Ronald Rhoades and his coworkers formed a union last October, concerned about unsafe rigging, overcrowding, and other conditions at the Morton, Illinois, shop where they built tractor decks.
However, by early 2022, the group of about 20 people had been laid off.
Workers said the company, G&D Integrated, had closed the factory after losing a decade-old contract with a Japanese company. Another motive, according to the welders, was retaliation for the union effort.
The welders filed complaints with the National Labor Relations Board about the closure, part of a significant increase in worker grievances this year alleging retaliatory shutdowns and other illegal anti-union activity.
Overall, the numbers are still small, but organizers say store closings are one-way companies have tried to suppress union drives in the aftermath of the pandemic and rising economic pressure.
When asked why the shop had closed, Fisher responded via email, directing a reporter to the company’s statement.
The issue would have gone unnoticed if it hadn’t been for an increase in similar complaints following store closures at some of the country’s most prominent companies. Following union activity, Starbucks closed a number of locations this year. In Maine, executives closed a Chipotle location that was on track to become the first to vote on unionization.
The National Labor Relations Board (NLRB) sided with Starbucks workers in Ithaca, New York, this week, finding the company violated multiple labor laws during the closure of a store there. In a separate complaint, they agreed with the Chipotle workers, claiming that the company had illegally closed the store and laid off employees in order to discourage organizing. In both cases, officials requested that the stores reopen.
According to an NBC News analysis of NLRB data, workers have filed 34 unfair labor charges this year under the legal category for complaints about retaliatory shutdowns, relocations, and work subcontracting. According to NBC, that number has more than doubled since 2021, and has increased by about 80% since 2017-2019, the three years preceding the pandemic, when complaints ranged from 16 to 23 per year.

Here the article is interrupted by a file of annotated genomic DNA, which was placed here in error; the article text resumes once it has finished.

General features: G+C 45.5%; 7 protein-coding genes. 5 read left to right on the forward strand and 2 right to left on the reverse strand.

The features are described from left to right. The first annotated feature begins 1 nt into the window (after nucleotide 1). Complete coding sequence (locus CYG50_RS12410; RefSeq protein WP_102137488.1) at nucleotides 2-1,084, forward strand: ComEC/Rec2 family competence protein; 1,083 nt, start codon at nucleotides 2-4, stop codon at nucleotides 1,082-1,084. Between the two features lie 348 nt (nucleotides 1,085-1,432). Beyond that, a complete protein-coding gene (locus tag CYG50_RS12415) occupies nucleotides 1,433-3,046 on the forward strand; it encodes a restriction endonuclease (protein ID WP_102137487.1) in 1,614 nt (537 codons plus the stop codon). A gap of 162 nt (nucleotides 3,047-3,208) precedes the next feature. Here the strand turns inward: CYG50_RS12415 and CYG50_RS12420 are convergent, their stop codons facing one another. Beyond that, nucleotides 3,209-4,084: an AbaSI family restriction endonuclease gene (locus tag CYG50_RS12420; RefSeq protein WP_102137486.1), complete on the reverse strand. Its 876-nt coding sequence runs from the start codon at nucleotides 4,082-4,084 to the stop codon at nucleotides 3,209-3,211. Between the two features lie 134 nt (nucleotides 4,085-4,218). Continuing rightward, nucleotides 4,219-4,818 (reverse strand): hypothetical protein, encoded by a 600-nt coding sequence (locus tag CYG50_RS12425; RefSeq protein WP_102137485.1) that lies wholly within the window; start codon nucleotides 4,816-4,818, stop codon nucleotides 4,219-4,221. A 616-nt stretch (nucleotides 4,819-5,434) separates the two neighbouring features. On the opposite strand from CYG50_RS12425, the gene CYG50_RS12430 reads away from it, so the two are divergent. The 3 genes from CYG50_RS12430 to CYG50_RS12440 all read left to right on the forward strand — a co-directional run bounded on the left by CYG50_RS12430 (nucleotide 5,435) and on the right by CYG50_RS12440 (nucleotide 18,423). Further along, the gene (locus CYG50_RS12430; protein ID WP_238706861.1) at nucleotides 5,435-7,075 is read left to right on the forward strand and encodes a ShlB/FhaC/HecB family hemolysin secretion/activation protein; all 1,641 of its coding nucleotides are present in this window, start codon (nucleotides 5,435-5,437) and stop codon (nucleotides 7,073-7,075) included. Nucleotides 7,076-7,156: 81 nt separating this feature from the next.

Many businesses claim that the closures are not directly related to union efforts, but rather reflect new economic constraints. For example, Trader Joe’s abruptly closed a wine shop in the heart of New York City where workers had been organizing.
Amy’s Kitchen, a vegetarian food manufacturer that closed a Bay Area factory in July after employees and a local union filed charges of unfair labor practices, said its costs had skyrocketed. According to Felicia Collins, the facility was losing more than $1 million per month due to a tight labor market, supply chain backlogs, and rising commodity prices, such as sunflower oil.
Closure violations, like many other aspects of labor law, can be difficult to prove and enforce. Employers are prohibited from explicitly retaliating against unionization, but they are permitted to close stores if the legitimate economic consequences of unionization require it. Furthermore, even when companies are found to have committed wrongdoing, there are no significant financial penalties: Companies must pay back wages for fired employees, minus any income earned in the interim. Companies may be required to reopen a closed location in exceptional circumstances.
Starbucks, the poster child for the current organizing surge, has been particularly aggressive in closing stores with union activity. Over the last year, more than 315 stores held union elections, with a large majority — 80 percent — voting in favor.
Starbucks announced the closure of at least 19 stores, mostly in urban areas, over the summer, citing safety concerns. According to data from Starbucks Workers United, the union that has been organizing the workers, more than 40% of the stores had union campaigns. Meanwhile, the stores that have filed for union elections, including the more than 250 where employees have voted to form unions, account for less than 4% of the companies’ approximately 9,000 corporate-owned stores.